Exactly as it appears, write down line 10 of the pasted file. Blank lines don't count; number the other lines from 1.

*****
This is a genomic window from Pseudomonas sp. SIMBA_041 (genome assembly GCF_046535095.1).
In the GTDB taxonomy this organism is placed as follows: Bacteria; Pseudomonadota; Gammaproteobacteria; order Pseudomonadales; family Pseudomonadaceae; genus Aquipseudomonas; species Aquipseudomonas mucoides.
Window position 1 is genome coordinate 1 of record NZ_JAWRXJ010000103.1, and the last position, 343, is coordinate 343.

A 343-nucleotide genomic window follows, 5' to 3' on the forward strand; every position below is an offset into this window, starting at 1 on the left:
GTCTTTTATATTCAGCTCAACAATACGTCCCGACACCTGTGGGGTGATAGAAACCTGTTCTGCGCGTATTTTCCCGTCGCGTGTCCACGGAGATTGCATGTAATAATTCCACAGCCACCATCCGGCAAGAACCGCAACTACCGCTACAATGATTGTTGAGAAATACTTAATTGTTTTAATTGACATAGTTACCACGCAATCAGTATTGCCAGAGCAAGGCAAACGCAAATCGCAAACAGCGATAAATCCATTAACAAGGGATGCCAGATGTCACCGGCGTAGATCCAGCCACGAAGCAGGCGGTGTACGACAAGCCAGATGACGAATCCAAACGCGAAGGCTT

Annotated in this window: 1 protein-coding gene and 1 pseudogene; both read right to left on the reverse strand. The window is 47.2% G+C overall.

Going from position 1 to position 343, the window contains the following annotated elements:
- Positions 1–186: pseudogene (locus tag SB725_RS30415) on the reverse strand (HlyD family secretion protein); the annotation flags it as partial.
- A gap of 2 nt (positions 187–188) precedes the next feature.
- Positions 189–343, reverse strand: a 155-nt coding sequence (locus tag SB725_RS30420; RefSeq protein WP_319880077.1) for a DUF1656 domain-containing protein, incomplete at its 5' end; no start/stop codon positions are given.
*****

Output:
- Positions 189–343, reverse strand: a 155-nt coding sequence (locus tag SB725_RS30420; RefSeq protein WP_319880077.1) for a DUF1656 domain-containing protein, incomplete at its 5' end; no start/stop codon positions are given.